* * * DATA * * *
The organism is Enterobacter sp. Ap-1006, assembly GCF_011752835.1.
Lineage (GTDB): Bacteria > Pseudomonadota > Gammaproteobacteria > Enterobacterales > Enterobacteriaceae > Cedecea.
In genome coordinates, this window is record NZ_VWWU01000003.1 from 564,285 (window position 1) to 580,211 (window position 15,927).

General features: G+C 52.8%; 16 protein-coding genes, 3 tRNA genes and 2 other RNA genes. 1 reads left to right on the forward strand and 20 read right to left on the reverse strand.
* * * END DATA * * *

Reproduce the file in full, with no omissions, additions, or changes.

The organism is Enterobacter sp. Ap-1006, assembly GCF_011752835.1.
Lineage (GTDB): Bacteria > Pseudomonadota > Gammaproteobacteria > Enterobacterales > Enterobacteriaceae > Cedecea.
In genome coordinates, this window is record NZ_VWWU01000003.1 from 564,285 (window position 1) to 580,211 (window position 15,927).

General features: G+C 52.8%; 16 protein-coding genes, 3 tRNA genes and 2 other RNA genes. 1 reads left to right on the forward strand and 20 read right to left on the reverse strand.